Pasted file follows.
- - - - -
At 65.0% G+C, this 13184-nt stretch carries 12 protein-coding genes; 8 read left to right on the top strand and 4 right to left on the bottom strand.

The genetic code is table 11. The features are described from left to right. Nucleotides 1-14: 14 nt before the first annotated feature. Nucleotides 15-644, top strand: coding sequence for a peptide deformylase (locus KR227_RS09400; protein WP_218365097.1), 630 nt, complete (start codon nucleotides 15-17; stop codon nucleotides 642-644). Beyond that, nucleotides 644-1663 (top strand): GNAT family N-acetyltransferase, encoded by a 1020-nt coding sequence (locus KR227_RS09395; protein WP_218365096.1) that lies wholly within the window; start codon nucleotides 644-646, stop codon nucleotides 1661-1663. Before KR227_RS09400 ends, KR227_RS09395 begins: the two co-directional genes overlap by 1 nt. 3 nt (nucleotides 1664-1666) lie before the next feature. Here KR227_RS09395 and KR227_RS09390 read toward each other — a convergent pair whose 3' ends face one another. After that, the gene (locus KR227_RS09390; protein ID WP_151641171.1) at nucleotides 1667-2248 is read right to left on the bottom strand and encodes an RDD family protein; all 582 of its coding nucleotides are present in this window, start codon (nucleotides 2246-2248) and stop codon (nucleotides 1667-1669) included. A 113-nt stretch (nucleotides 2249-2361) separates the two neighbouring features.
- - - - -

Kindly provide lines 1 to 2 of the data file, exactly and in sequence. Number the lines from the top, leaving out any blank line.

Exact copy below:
At 65.0% G+C, this 13184-nt stretch carries 12 protein-coding genes; 8 read left to right on the top strand and 4 right to left on the bottom strand.

The genetic code is table 11. The features are described from left to right. Nucleotides 1-14: 14 nt before the first annotated feature. Nucleotides 15-644, top strand: coding sequence for a peptide deformylase (locus KR227_RS09400; protein WP_218365097.1), 630 nt, complete (start codon nucleotides 15-17; stop codon nucleotides 642-644). Beyond that, nucleotides 644-1663 (top strand): GNAT family N-acetyltransferase, encoded by a 1020-nt coding sequence (locus KR227_RS09395; protein WP_218365096.1) that lies wholly within the window; start codon nucleotides 644-646, stop codon nucleotides 1661-1663. Before KR227_RS09400 ends, KR227_RS09395 begins: the two co-directional genes overlap by 1 nt. 3 nt (nucleotides 1664-1666) lie before the next feature. Here KR227_RS09395 and KR227_RS09390 read toward each other — a convergent pair whose 3' ends face one another. After that, the gene (locus KR227_RS09390; protein ID WP_151641171.1) at nucleotides 1667-2248 is read right to left on the bottom strand and encodes an RDD family protein; all 582 of its coding nucleotides are present in this window, start codon (nucleotides 2246-2248) and stop codon (nucleotides 1667-1669) included. A 113-nt stretch (nucleotides 2249-2361) separates the two neighbouring features.